Sophia Lovato has always valued the environment, meeting different types of people, and her Native American identity as a member of the Osage community. It was during her Semester at Sea experience through Colorado State University that she realized the power of her interests and identities, and how they could be applied to the field of environmental anthropology.
Originally from Monument, Colorado, Lovato came to CSU wanting to study animal science. Spending the Spring 2019 semester visiting Asia, Africa, Europe and North America altered her plans and inspired her to change her studies. She will receive a bachelor’s degree in psychology with a minor in global environmental sustainability this month.
“We went to 11 different countries,” Lovato explains. “We saw so many different places, people, and types of struggles. There were problems with pollution and poverty, but also people who were grateful and happy with what they had. I was really inspired by the human-environmental connection.”
Her pre-pandemic time at sea also provided her with other opportunities, such as a project on shark conservation and how to travel sustainably with the environment as a priority.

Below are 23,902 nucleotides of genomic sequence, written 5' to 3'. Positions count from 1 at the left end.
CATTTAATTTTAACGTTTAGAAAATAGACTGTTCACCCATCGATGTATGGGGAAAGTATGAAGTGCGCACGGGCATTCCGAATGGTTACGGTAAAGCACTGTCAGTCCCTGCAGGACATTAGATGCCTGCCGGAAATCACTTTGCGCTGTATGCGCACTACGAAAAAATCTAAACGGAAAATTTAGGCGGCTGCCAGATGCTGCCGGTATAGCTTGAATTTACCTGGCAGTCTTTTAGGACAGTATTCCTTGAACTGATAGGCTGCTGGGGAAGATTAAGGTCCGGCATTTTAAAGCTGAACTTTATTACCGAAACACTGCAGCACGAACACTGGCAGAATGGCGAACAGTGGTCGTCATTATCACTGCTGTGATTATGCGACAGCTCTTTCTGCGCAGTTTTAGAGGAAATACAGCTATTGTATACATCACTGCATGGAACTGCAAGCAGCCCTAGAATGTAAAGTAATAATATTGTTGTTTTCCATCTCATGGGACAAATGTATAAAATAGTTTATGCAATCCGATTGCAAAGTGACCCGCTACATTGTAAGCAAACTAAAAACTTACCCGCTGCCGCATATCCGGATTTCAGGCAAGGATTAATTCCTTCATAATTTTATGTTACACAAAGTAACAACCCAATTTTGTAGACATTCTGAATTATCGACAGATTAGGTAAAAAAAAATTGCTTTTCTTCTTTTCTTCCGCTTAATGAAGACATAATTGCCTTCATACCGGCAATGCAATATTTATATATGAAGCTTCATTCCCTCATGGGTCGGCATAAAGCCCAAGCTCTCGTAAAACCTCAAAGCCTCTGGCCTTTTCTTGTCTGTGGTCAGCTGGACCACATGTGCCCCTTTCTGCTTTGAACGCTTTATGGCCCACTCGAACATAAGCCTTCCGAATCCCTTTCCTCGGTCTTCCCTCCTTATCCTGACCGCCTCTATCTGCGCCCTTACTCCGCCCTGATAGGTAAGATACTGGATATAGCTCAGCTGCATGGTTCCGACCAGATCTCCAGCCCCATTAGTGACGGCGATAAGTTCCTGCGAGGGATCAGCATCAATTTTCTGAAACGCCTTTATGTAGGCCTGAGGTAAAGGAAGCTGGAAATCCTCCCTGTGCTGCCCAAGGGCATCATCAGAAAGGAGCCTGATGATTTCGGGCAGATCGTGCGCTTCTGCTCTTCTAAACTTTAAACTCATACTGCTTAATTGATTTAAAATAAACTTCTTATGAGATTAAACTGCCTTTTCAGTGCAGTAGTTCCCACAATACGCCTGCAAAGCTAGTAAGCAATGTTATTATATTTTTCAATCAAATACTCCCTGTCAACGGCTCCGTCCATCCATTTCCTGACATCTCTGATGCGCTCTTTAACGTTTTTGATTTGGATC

Lovato’s positive attitude has been evident in her work on campus as well. “I have thoroughly enjoyed working with such an enthusiastic, determined, energetic and confident scholar,” says Kelli Gupton, Lovato’s academic advisor.
Lovato’s studies in psychology and sustainability led her to focus on how to build connections between people and their environment. She did an internship with the Semester at Sea media program, was a student researcher on the recently passed Colorado ballot issue on wolf reintroduction, and has been focusing on Indigenous collaboration and natural resource projects in her classes.
“One of the classes I took at CSU was an Indigenous ecologies class, which was a pivotal course for me,” Lovato says. “I realized there is a field that needs to focus on creating a collaboration between Indigenous people and western science.”
After graduation, Lovato plans on using her studies and commitment to environmental anthropology to better understand her identity and help her community.
“It’s a big thing to be reconnecting and to learn about your culture, people and language,” she adds. “It’s so important to care about the environment and culture that have both been suppressed for so long. I’m hoping to become a researcher in environmental anthropology so I can focus on these types of interrelationships.”